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Selected SEC Accomplishments: May 2017 – December 2020

Dec. 3, 2020

“The accomplishments listed below are a testament to the 4,500 women and men of the SEC and their unwavering, collective commitment to the SEC’s mission to protect investors, maintain fair, orderly and efficient markets and facilitate capital formation. The Main Street investor-focused achievements of the Commission outlined below are impressive by any measure, but particularly when considered in light of the unprecedented professional and personal challenges currently facing the members of our team and the investing public we serve.

It has been the privilege and honor of a lifetime to serve alongside the women and men of the SEC.”

- Jay Clayton


The Commission remained focused on protecting our nation’s investors—particularly Main Street investors—at all points through which they interact with our markets. The SEC’s Enforcement Division worked tirelessly to bring high-quality enforcement actions, hold bad actors accountable and return money to harmed investors. The actions brought by the Commission include actions against Wall Street firms, publicly-traded corporations, private companies, corporate executives, investment professionals, and others.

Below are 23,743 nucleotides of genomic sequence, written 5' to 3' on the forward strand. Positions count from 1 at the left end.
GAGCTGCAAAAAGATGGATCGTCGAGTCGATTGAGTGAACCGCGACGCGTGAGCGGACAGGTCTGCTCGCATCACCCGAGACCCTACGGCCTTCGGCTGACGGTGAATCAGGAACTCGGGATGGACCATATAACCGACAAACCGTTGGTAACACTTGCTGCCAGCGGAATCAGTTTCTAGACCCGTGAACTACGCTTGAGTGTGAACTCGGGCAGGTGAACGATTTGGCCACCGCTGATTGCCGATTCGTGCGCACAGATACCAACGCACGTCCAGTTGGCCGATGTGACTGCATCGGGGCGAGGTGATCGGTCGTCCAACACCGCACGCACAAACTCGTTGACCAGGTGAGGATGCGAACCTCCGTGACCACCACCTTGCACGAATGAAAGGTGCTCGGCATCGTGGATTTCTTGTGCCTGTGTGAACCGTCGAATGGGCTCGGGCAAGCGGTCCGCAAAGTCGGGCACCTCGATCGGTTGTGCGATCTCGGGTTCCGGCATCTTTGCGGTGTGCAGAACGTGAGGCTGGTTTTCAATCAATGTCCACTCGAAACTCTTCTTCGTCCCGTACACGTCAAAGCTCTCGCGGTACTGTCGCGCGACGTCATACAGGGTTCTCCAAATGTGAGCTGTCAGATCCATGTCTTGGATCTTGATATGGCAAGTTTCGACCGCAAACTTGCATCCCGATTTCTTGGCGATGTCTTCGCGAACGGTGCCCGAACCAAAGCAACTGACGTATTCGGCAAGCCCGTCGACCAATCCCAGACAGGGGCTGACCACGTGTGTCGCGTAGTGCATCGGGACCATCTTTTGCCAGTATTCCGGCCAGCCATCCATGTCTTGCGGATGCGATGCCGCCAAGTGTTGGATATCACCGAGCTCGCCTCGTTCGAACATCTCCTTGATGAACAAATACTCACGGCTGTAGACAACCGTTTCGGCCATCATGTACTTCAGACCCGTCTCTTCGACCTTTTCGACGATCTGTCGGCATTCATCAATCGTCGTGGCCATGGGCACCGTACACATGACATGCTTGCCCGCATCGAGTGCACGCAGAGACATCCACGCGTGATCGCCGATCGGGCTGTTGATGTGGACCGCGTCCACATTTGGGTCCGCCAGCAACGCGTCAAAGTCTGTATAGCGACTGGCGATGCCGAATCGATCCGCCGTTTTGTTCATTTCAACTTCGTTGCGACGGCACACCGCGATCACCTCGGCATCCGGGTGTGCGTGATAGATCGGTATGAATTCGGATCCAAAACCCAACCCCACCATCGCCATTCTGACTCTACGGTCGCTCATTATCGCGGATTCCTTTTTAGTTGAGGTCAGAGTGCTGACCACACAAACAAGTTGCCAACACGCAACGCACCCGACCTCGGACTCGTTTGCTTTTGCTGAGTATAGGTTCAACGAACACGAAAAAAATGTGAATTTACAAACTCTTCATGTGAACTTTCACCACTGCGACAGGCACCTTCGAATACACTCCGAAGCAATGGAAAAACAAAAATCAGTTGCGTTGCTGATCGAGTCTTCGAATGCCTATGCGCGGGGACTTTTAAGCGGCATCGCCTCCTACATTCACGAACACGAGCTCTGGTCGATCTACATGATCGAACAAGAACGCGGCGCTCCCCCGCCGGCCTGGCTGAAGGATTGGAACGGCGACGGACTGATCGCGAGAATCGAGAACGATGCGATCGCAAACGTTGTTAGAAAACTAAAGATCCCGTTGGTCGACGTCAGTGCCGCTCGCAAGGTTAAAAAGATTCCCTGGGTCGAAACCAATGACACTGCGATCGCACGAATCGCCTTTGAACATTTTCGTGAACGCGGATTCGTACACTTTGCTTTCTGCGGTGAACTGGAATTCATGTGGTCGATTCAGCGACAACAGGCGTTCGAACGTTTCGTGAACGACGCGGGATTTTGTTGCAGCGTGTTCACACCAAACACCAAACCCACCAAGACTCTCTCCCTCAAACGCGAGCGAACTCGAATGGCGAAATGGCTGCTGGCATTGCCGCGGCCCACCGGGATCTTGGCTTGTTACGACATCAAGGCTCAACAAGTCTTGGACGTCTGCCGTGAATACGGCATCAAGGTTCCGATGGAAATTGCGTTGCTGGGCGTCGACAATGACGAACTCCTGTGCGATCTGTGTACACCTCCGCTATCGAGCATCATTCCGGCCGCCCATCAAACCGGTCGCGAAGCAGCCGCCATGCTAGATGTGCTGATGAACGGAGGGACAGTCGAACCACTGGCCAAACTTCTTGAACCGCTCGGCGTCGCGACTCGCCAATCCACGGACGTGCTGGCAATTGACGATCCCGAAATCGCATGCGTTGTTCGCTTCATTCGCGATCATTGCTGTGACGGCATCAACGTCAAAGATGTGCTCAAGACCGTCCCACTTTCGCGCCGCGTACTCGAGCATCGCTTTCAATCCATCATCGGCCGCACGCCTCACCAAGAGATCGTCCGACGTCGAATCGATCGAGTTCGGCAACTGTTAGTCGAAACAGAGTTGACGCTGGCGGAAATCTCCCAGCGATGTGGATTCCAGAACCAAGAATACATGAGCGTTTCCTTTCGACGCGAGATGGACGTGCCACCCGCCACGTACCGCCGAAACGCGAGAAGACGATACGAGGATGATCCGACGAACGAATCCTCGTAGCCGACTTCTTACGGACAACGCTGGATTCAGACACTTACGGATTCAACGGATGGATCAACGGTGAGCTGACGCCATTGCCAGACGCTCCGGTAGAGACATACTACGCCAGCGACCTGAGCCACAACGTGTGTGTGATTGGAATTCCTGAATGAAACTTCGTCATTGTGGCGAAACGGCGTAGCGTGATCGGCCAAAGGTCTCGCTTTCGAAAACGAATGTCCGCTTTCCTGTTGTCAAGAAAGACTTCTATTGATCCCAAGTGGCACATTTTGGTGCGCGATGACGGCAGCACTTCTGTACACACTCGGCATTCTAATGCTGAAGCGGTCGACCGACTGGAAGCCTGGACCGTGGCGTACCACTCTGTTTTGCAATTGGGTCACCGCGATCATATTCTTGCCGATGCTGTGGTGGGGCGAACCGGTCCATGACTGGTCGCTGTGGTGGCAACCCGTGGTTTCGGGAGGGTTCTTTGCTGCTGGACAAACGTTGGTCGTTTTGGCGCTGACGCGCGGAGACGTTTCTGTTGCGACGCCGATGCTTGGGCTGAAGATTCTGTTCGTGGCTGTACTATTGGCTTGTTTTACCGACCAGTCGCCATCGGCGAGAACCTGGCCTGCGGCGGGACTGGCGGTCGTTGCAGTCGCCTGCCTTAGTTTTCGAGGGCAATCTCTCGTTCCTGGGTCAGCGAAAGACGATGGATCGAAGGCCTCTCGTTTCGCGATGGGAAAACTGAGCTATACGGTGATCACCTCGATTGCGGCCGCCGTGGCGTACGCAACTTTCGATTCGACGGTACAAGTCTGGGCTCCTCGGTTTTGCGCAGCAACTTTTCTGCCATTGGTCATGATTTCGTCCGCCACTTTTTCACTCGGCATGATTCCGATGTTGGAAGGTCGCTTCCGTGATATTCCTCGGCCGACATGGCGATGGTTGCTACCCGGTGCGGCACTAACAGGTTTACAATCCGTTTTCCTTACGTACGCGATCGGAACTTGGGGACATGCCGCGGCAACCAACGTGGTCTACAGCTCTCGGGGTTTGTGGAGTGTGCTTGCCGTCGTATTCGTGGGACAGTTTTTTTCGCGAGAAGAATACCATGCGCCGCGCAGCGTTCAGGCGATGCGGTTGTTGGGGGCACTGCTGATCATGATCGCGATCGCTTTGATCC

Since May 2017, the Commission:

  • brought over 2,800 enforcement actions,
  • obtained over $15 billion in financial remedies,
  • returned approximately $3.5 billion to harmed investors, and
  • paid awards of over $580 million to whistleblowers.

In fiscal year 2020, the Commission ordered financial remedies of $4.68 billion, which is the highest ever ordered in a single year since the Commission began reliably tracking this figure. In 2019, the Commission ordered the second-highest amount, at $4.3 billion.i


  • Brought investor-focused actions addressing conduct that spanned the securities markets, including conduct involving financial fraud, insider trading, offering fraud, Foreign Corrupt Practices Act violations, misconduct by broker-dealers and investment advisers, and more.
  • Brought strong actions to stop frauds targeting members of identifiable communities and exploiting existing relationships of trust and friendship within the groups (often referred to as “affinity fraud”).
  • Launched the Share Class Selection Disclosure Initiative to address the substantial number of investment advisers who had not disclosed to investors conflicts of interest created by obtaining fees for placing clients in higher-cost mutual funds share classes, where lower- cost share classes were available. As result, more than $139 million has been or is scheduled to be returned to investors.